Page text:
The drive also supports the following writing modes: Track-at-Once, Disc-at-Once, Session-at-Once, Multisession, packet writing and Mount Rainier. The exact supported writing speeds are: 1X, 4X, 8X, 16X, (CLV) and 44X, Full CAV. The rewriting speeds are:

  • 2X, 4X (1-4X CD-RW)
  • 4X, 10X, 12X (4-12X HS-RW) and under packet writing 4-10X (Full CAV)
  • 10X, 16X (CLV), 24X (P-CAV) and under packet writing 24X (Full CAV)

    2. Installation/Package

    YAMAHA CRW-F1 IDE CDR-W - Page 2

    - The package

    The package included the bare drive among with the essential media for the tests and the CDR software. We got 40X CD-R CD-R media from Fuji-Film, two pieces of 24X HS-RW media (from Mitsubishi Chemicals) and several media especially for the DiscT@2 'print' tests (Mitsubishi Chemicals).

    The price of the retail package (MSRP) for the US market is around $179 and for European users is Euro 199 (CRW-F1 ATAPI version). The actual retail price probably would be even lower.

    The Japanese retail package will include burn software from Ahead: Nero (5.5.8.13), InCD 3.32, Nero Toolkit, Nero Cover Designer with DiscT@2 function as well as the owner's manual , software guide for Nero, standard E-IDE 40-pins flat cable, audio cable, mounting screws , jumper cap (shunt), one blank CD-R disc and one blank CD-RW disc. The initial package will include 24X HS-RW media.

    There will be several other CRWF1 versions with different connection interface:

    • CRW-F1UX (External USB2.0/1.1)
    • CRW-F1DX (External USB2.0/1.1 + IEEE1394)
    • CRW-F1SX (External Ultra SCSI)

    The CRW-F1 external models will be available in August 2002, beginning with the USB 2.0 model. The dual interface FireWire/USB 2.0 model and the SCSI models will follow shortly.

    The US retail package will include: Ahead Nero 5.5.8.13, InCD 3.32, NeroMix, Nero Toolkit, Nero Cover Designer, MusicMatch Jukebox 7.0 (Yamaha edition), Dantz Retrospect Express, Adobe PhotoDeluxe and Adobe ActiveShare, 1 blank CD-R, 1 blank CD-RW (24x), a Quick Start Guide, installation map, IDE cable, and hardware kit (screws, washers, audio cable).

    The US codenames are slight different:

    - CRW-F1ZE (Internal E-IDE w/ Platinum White faceplate)
    - CRW-F1ZEN (Internal E-IDE w/ Black faceplate)
    - CRW-F1ZS (Internal SCSI w/ Platinum White faceplate)
    - CRW-F1ZSN (Internal SCSI w/ Black faceplate)
    - CRW-F1ZUX (External USB 2.0)
    - CRW-F1ZDX (External FireWire/USB 2.0)
    - CRW-F1ZSX (External SCSI)

    In the front panel of the YAMAHA CRW-F1 is white and you can find the "YAMAHA" logo, the headphone jack, the volume selector and the eject button. The drive continues to include the special "intense blue" LED that lights up when recording. The LED will change to a purple-white (fluorescent) colour when the drives are idle. There aren?t any logos of the drive's features, since YAMAHA wants to keep the design of the drive "classic". Lastly the drive has a black tray, similar to the previous CRW3200E series:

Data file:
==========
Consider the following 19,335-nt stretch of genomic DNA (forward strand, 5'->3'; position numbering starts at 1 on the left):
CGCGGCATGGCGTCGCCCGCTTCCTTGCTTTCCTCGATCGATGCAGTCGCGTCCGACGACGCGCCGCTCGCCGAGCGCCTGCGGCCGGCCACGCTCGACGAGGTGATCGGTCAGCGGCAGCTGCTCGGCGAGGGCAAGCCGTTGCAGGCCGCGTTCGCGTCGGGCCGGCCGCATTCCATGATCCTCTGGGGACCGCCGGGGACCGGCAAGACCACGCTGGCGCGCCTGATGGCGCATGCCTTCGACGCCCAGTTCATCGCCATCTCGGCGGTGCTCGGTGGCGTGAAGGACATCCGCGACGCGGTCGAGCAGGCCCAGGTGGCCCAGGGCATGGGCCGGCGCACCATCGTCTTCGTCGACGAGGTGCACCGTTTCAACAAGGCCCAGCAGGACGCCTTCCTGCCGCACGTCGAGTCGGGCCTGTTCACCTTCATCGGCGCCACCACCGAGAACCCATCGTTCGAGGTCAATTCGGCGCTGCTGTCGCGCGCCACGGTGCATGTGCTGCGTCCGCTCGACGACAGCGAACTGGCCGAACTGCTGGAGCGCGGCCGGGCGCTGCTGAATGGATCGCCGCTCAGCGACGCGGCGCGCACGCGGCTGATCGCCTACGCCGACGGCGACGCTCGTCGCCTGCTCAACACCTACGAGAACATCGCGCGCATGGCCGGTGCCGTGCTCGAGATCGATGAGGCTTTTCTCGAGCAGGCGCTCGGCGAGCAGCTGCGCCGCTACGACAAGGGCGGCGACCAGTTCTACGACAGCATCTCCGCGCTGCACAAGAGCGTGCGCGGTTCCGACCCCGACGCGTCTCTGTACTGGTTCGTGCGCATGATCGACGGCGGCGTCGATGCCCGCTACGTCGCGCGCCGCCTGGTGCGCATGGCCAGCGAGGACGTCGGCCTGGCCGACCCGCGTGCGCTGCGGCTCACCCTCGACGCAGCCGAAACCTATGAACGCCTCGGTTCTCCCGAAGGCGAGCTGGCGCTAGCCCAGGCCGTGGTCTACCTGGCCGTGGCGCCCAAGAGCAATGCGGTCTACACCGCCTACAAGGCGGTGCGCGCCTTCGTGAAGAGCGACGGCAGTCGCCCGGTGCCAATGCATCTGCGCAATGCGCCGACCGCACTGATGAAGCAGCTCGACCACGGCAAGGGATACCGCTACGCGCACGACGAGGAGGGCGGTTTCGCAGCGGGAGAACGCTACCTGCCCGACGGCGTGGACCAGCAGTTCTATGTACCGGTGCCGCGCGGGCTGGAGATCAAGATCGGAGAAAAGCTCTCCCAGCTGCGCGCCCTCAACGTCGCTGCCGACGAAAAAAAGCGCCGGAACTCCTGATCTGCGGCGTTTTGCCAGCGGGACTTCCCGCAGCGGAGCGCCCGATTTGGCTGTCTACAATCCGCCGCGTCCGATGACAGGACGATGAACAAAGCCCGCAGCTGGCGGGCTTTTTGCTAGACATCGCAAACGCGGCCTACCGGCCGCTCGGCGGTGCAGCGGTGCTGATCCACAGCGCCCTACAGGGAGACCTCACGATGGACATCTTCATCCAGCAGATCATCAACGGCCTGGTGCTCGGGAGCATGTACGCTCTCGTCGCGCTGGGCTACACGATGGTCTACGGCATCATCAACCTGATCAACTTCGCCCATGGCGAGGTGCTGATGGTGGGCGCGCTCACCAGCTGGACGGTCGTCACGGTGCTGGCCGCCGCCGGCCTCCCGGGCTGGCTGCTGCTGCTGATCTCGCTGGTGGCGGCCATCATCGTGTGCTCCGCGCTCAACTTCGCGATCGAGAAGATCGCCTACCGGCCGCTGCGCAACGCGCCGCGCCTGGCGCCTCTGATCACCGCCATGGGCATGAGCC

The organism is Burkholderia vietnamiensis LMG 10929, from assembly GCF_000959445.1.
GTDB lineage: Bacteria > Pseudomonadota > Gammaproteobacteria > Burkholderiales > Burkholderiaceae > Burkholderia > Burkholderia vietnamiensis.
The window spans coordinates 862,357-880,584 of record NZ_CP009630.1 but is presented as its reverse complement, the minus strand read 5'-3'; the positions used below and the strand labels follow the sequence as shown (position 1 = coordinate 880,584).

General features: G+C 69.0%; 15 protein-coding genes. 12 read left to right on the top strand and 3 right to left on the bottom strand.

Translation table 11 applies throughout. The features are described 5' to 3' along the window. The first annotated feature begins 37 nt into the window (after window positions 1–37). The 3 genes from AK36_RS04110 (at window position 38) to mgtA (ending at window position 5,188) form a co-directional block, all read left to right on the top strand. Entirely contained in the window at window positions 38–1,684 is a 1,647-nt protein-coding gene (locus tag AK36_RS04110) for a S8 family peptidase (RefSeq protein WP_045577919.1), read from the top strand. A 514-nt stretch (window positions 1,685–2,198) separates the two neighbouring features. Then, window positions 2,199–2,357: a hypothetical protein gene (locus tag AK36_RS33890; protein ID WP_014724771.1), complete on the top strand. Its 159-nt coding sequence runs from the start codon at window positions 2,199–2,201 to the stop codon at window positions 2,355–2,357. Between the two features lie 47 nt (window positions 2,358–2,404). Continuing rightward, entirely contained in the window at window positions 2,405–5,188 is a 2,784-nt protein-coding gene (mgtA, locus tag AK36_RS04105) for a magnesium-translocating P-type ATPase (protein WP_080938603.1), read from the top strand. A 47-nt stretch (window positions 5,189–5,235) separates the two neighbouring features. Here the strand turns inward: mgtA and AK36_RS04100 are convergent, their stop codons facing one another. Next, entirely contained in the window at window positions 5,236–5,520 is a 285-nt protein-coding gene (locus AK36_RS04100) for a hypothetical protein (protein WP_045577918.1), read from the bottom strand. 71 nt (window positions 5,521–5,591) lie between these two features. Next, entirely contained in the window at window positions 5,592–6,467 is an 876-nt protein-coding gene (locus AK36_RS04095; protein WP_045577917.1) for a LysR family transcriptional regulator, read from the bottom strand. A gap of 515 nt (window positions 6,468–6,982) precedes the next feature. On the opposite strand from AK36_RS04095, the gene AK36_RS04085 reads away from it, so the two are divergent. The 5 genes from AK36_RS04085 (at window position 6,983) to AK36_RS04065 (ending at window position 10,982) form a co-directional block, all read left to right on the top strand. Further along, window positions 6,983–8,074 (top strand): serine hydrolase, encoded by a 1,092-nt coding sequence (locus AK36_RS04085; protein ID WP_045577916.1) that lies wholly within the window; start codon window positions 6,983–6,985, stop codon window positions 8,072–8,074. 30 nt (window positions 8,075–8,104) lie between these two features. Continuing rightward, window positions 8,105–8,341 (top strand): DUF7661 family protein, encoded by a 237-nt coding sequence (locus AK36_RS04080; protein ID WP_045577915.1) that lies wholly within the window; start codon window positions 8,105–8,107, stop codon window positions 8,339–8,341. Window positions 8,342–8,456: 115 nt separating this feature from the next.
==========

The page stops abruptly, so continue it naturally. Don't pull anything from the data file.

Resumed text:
In rear panel, you will find the power connector, the IDE cable connector, jumpers for setting up the MASTER/SLAVE/CABLE select status and finally, the analog/SPDIF connectors

    Below are the full specifications of the Yamaha CRWF1-E:

    Interface

    E-IDE / ATAPI (Internal)

    Data Capacity

    700 MB (80 min.), 650 MB (74 min.)

    Write Speeds (CD-R)

    44x (19x-44x Full CAV); 16x, 12x, 8x, 4x, 1x, (CLV)

    ReWrite Speeds (CD-RW)

    24x, 10x (Full CAV*); 24x (Partial CAV); 16x, 12x, 10x, 4x, 2x (CLV)

    Read Speed

    44x (Full CAV)

    Digital Auto Extraction

    44x(Full CAV)

    Data Buffer Size

    8 MB (3176 sectors)

    Data Transfer Speed

    150 KB/s ~ 6600 KB/s (44x)

    Access Time

    130 ms (Average Random Access Time)

    Disc Loading Type

    Front Auto-Loading Tray

    Writing methods

    Disc-at-Once, Session-at-Once, Track-at-Once, Packet-Writing, Advanced Audio Master Quality Recording, CD-MRW

    Supported Formats**

    CD-DA, CD-TEXT, CD+G, CD-ROM, CD-ROM XA, CD-Bridge (Photo CD), Video CD (VCD), CD-I, Mixed Mode CD-ROM, CD EXTRA, CD-MRW (Mount Rainier)

    Buffer Underrun Protection

    Yes, SafeBurn

    Operational LED Colour

    Ice Blue

    Dimensions / Weight

    146 (W) x 41.3 (H) x 193.1 (D) mm / 0.9 kg (drive only)

    Minimum Hardware Requirement

    PC: Pentium II-Class or higher, 300MHz or faster, 64MB RAM (Windows XP: 128MB)

    Supported Operating System

    Windows 98/ 98 SE/ Me
    Windows 2000 Professional / XP

    - Installation

    The YAMAHA F1 was installed as a Master in the primary IDE BUS. The drive worked in UDMA-33 model. After booting, it identified itself as a "YAMAHA CRW-F1E". WinXP activated DMA without our interference.

    The drive is a June 2002 model and came with initial firmware revision v1.0a. YAMAHA send a newer version (v1.0b) that was used for all reading/recording tests. Lastly, we used Nero v5.5.9.2b, CloneCD v4.0.1.9 and Ahead InCD v3.32 for the recording tests.


    3. Data Reading Tests
    YAMAHA CRW-F1 IDE CDR-W- Page 3

    Data Tests

    - Pressed CD results: (Click to see the CD Speed Graph)